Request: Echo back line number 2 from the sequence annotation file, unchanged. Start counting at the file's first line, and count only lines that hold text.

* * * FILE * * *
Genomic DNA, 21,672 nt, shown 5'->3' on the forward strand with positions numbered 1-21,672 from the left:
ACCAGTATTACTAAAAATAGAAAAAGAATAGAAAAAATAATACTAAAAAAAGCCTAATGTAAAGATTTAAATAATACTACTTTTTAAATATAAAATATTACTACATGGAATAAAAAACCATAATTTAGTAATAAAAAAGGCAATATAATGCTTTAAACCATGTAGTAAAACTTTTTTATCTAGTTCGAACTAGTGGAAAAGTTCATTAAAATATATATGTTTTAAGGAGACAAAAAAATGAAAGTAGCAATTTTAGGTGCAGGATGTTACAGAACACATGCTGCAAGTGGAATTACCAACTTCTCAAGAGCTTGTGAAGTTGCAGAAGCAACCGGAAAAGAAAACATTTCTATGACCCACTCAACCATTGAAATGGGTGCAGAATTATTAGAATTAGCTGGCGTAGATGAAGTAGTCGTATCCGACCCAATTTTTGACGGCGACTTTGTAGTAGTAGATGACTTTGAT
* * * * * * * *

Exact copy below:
ACCAGTATTACTAAAAATAGAAAAAGAATAGAAAAAATAATACTAAAAAAAGCCTAATGTAAAGATTTAAATAATACTACTTTTTAAATATAAAATATTACTACATGGAATAAAAAACCATAATTTAGTAATAAAAAAGGCAATATAATGCTTTAAACCATGTAGTAAAACTTTTTTATCTAGTTCGAACTAGTGGAAAAGTTCATTAAAATATATATGTTTTAAGGAGACAAAAAAATGAAAGTAGCAATTTTAGGTGCAGGATGTTACAGAACACATGCTGCAAGTGGAATTACCAACTTCTCAAGAGCTTGTGAAGTTGCAGAAGCAACCGGAAAAGAAAACATTTCTATGACCCACTCAACCATTGAAATGGGTGCAGAATTATTAGAATTAGCTGGCGTAGATGAAGTAGTCGTATCCGACCCAATTTTTGACGGCGACTTTGTAGTAGTAGATGACTTTGAT